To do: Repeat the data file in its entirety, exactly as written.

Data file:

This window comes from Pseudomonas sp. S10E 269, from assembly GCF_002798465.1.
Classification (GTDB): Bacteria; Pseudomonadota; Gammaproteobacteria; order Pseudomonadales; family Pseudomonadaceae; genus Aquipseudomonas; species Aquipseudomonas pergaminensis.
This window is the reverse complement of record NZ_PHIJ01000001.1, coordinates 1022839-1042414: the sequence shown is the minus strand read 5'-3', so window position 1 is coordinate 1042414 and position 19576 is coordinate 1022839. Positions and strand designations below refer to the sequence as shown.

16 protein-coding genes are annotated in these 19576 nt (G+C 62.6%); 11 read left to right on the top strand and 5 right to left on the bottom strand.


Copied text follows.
This window comes from Pseudomonas sp. S10E 269, from assembly GCF_002798465.1.
Classification (GTDB): Bacteria; Pseudomonadota; Gammaproteobacteria; order Pseudomonadales; family Pseudomonadaceae; genus Aquipseudomonas; species Aquipseudomonas pergaminensis.
This window is the reverse complement of record NZ_PHIJ01000001.1, coordinates 1022839-1042414: the sequence shown is the minus strand read 5'-3', so window position 1 is coordinate 1042414 and position 19576 is coordinate 1022839. Positions and strand designations below refer to the sequence as shown.

16 protein-coding genes are annotated in these 19576 nt (G+C 62.6%); 11 read left to right on the top strand and 5 right to left on the bottom strand.